A decades-old trend that Christianity is irrelevant is increasingly giving way to the notion that it is bad for society, a new study by the Barna Group in the United States has found.
The study found that U.S. society is undergoing a change of mind about the way religion and people of faith intersect with public life.
That is, there are intensifying perceptions that faith is at the root of a vast number of societal ills.
"Though it remains the nation's most dominant religion, Christianity faces significant headwind in the court of public opinion," says the study in it finding that Christianity is increasingly seen as bad for society.
The new major study conducted by Barna Group, is explored in the new book Good Faith, co-authored by its president David Kinnaman and released Feb. 23.
It examines society's current perceptions of faith and Christianity.
"In sum, faith and religion and Christianity are viewed by millions of adults to be extremist," the study says.
It finds the following notions that explain an emerging reality:
● Adults and especially non-believers are concerned about religious extremism.
(The report note that following religiously motivated terrorism such as the recent incidents in San Bernardino and Paris - it is no wonder that a backlash against extremism is reaching a boiling point. Currently, a strong majority of adults believe "being religiously extreme is a threat to society." Three-quarters of all Americans - and nine out of ten Americans with no faith affiliation - agree with this statement.)
● Nearly half of non-religious adults perceive Christianity to be extremist.
(The perception that the Christian faith is extreme is now firmly entrenched among non-Christians in the United States. A full 45 percent of atheists, agnostics, and religiously unaffiliated in America agree with the statement "Christianity is extremist." Almost as troubling is the fact that only 14 percent of atheists and agnostics strongly disagree that Christianity is extremist. The remaining four in ten (41 percent) disagree only somewhat. So even non-Christians who are reluctant to fully label Christianity as extremist, still harbor some hesitations and negative perceptions toward the religion.
● The range of what constitutes extremism is broad, ranging from behaviors that are almost universally condemned to more narrowly defined extremism.
(What actions and beliefs, exactly, come to mind when people think about religious extremism? The researchers examined more than 20 different activities and beliefs, asking a random, representative sample of U.S. adults to identify the degree to which each of those activities appeared extreme.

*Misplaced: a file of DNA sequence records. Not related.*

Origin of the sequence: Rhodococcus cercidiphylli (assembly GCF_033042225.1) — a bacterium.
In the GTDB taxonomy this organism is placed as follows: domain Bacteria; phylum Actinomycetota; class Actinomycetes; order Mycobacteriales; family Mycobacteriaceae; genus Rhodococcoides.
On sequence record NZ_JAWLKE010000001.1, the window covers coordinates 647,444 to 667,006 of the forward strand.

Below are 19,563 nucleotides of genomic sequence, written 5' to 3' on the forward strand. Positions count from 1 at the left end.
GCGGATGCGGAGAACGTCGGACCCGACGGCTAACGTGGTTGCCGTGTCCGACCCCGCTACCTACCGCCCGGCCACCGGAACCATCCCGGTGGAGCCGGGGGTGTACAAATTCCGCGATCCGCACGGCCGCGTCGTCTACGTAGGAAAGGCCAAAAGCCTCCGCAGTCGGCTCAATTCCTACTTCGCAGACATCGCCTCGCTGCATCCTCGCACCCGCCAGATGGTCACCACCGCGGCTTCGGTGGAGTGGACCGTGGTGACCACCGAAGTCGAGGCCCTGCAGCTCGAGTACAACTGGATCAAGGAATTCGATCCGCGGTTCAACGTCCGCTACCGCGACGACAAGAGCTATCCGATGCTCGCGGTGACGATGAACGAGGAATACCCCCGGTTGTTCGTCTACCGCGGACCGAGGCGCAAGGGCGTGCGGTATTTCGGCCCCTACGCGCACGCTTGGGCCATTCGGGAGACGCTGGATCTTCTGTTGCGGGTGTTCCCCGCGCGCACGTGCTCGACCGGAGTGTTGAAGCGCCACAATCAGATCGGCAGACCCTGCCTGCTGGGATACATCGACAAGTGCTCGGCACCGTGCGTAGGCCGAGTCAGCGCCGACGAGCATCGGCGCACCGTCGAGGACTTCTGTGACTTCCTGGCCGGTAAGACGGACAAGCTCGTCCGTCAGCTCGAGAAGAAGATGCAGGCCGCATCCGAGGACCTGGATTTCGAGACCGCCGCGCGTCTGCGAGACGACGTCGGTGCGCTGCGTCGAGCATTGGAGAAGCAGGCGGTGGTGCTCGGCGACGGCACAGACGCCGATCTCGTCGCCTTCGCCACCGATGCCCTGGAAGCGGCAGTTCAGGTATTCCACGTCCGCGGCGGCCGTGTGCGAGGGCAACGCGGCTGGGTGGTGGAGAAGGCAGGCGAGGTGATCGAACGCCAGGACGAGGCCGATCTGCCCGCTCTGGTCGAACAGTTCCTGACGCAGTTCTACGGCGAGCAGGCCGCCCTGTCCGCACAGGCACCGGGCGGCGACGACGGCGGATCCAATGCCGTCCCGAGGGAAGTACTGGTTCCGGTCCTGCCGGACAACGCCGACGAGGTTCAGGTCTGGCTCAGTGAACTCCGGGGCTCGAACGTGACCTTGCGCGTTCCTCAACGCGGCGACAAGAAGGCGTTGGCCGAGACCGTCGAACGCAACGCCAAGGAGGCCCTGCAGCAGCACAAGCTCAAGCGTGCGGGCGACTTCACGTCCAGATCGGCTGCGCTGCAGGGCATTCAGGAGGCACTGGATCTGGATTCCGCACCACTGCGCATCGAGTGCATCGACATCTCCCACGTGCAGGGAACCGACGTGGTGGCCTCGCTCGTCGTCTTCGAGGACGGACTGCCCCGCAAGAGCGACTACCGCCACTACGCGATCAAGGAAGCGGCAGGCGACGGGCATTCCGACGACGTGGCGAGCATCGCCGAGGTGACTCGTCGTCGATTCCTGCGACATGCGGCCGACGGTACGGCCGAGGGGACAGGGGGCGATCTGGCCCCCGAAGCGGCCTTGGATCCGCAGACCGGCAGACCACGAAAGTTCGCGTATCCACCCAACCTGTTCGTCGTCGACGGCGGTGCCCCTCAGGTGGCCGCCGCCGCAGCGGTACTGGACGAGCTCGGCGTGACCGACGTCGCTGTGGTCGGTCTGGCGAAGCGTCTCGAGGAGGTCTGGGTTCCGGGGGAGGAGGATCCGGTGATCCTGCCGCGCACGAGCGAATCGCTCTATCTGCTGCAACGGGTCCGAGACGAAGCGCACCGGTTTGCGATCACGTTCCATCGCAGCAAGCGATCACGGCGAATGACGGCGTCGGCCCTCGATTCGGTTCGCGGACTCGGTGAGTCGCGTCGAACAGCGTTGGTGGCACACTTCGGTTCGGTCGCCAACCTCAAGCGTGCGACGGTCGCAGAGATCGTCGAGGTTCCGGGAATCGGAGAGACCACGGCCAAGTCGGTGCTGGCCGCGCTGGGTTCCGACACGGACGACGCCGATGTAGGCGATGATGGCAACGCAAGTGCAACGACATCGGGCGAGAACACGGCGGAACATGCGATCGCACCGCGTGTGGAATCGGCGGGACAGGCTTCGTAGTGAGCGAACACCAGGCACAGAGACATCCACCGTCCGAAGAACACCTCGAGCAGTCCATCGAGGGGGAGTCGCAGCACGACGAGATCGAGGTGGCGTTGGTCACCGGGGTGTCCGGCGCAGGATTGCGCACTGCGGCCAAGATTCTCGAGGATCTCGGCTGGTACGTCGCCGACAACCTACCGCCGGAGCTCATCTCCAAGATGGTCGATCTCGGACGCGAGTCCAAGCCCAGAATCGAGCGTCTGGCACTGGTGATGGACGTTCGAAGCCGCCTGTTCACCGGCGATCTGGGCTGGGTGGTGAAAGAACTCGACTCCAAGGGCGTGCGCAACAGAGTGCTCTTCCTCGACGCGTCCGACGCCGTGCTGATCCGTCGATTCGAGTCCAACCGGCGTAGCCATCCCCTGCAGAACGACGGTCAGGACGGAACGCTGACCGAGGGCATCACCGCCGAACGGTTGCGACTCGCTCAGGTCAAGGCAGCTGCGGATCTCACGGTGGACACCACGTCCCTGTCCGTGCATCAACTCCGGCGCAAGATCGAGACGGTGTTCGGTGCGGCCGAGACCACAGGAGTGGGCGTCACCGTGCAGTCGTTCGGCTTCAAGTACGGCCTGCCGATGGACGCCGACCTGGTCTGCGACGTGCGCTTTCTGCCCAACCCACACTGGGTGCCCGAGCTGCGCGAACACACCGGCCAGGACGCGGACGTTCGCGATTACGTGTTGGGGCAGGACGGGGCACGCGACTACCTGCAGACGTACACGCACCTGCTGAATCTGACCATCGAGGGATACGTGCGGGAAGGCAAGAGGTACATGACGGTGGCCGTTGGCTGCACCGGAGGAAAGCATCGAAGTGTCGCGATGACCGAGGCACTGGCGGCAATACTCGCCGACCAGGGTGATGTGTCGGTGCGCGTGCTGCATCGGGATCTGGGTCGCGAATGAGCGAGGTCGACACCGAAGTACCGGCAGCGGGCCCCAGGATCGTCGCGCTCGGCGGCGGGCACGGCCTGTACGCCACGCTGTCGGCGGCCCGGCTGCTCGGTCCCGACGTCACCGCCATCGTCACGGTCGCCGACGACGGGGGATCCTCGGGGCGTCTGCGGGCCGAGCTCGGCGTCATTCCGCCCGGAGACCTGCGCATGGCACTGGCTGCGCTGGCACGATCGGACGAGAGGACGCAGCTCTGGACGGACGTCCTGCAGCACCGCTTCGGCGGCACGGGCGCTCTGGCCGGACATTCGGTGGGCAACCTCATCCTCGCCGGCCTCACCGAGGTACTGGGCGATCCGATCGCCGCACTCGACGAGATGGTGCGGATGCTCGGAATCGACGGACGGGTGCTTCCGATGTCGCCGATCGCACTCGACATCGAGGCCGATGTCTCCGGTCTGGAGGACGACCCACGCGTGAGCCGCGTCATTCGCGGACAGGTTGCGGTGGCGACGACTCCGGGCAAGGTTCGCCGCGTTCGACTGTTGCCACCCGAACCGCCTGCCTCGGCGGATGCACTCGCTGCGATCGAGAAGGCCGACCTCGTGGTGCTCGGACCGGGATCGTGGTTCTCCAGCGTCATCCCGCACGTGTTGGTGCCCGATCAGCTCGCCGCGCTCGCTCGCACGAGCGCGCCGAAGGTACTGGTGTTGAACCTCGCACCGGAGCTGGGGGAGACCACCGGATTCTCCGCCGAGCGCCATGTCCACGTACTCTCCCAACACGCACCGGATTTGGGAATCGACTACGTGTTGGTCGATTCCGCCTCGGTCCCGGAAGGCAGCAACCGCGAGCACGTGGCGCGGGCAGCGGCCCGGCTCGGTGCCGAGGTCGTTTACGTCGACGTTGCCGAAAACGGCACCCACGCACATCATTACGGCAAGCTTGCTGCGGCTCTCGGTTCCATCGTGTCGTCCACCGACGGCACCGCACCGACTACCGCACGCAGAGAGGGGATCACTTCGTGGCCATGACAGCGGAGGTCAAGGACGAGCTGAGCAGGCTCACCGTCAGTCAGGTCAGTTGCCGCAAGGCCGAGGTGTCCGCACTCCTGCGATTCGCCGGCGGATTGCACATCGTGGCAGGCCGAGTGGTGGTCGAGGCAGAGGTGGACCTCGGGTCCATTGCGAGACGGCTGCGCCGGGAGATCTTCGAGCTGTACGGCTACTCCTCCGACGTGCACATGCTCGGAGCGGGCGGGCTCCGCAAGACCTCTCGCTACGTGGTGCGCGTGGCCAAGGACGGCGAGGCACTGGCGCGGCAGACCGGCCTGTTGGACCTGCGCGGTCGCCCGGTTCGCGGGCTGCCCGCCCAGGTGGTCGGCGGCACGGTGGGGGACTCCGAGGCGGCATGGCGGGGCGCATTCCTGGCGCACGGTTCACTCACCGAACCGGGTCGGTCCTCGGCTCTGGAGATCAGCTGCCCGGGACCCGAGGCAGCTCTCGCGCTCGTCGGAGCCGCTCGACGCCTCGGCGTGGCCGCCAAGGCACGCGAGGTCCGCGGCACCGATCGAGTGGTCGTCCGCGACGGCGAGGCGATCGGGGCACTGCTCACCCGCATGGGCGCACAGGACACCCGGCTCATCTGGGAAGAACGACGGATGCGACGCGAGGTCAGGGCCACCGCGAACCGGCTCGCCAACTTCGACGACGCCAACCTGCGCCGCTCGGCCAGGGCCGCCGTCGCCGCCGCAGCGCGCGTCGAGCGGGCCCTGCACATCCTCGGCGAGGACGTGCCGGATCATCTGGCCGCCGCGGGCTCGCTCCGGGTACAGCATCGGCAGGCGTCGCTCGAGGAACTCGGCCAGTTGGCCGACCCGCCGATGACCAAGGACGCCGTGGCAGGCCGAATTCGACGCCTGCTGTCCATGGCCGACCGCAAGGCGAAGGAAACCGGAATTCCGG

● Evangelicals stand out from the norm in terms of their attitudes on religious extremism – and they exhibit major differences from the skeptics.
The research points out a massive gap between two "super segments" in American life today: evangelicals and skeptics (those who self-identify as atheist, agnostic and religiously unaffiliated).
On virtually all of the extremist factors assessed in the research, evangelicals and skeptics maintain widely divergent points of view.
For example, only 1 percent of evangelicals believe it is religiously extreme for a person to teach his or her children that same-sex relationships are morally wrong.
However, three-quarters of skeptics (75 percent) believe this is extremist.
Kinnaman comments that, "These gaps show the challenges practicing Christians and especially evangelicals are facing.
"In a religiously plural and divisive society, various 'tribes' - ranging from faithful to skeptic - are vying to decide how faith should work.
"The most contentious issues are the ways in which religious conviction gets expressed publicly, but the findings illustrate that a wide range of actions, even beliefs, are now viewed as extremist by large chunks of the population."
Kinnaman notes, "The research starkly demonstrates the ways in which evangelicals and many practicing Catholics are out of the cultural mainstream.
"In fact, skeptics and religiously unaffiliated are now much closer to the cultural 'norm' than are religious conservatives. In other words, the secular point of view, which says faith should be kept out of the public domain, is much closer to the mainstream in U.S. life."
The Barna president says this explains why millions of devout Christians are undergoing such frustration and concern as they feel out of step with social norms and the cultural momentum.
"This is most significantly felt when it comes to social views, such as evangelicals' convictions on same-sex relationships. However, the perception of 'social extremism' also applies to many other beliefs and practices, including personal evangelism and missions work."